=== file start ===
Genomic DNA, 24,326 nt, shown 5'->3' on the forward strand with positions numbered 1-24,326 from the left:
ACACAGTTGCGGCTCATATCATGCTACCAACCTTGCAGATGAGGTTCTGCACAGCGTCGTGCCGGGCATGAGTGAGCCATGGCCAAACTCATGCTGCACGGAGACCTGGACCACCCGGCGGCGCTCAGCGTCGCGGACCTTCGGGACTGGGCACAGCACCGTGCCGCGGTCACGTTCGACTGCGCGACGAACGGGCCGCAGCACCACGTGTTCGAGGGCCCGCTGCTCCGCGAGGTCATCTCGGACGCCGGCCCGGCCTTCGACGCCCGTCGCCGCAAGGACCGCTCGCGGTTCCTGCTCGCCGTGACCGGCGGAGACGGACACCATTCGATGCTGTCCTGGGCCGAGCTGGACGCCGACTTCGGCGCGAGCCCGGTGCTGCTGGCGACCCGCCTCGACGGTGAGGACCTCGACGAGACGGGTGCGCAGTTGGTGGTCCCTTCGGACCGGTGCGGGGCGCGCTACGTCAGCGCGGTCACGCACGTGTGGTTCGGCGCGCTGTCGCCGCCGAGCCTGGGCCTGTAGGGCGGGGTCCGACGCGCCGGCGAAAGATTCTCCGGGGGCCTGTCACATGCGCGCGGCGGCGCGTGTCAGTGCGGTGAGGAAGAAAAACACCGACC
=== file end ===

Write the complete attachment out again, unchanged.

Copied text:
Genomic DNA, 24,326 nt, shown 5'->3' on the forward strand with positions numbered 1-24,326 from the left:
ACACAGTTGCGGCTCATATCATGCTACCAACCTTGCAGATGAGGTTCTGCACAGCGTCGTGCCGGGCATGAGTGAGCCATGGCCAAACTCATGCTGCACGGAGACCTGGACCACCCGGCGGCGCTCAGCGTCGCGGACCTTCGGGACTGGGCACAGCACCGTGCCGCGGTCACGTTCGACTGCGCGACGAACGGGCCGCAGCACCACGTGTTCGAGGGCCCGCTGCTCCGCGAGGTCATCTCGGACGCCGGCCCGGCCTTCGACGCCCGTCGCCGCAAGGACCGCTCGCGGTTCCTGCTCGCCGTGACCGGCGGAGACGGACACCATTCGATGCTGTCCTGGGCCGAGCTGGACGCCGACTTCGGCGCGAGCCCGGTGCTGCTGGCGACCCGCCTCGACGGTGAGGACCTCGACGAGACGGGTGCGCAGTTGGTGGTCCCTTCGGACCGGTGCGGGGCGCGCTACGTCAGCGCGGTCACGCACGTGTGGTTCGGCGCGCTGTCGCCGCCGAGCCTGGGCCTGTAGGGCGGGGTCCGACGCGCCGGCGAAAGATTCTCCGGGGGCCTGTCACATGCGCGCGGCGGCGCGTGTCAGTGCGGTGAGGAAGAAAAACACCGACC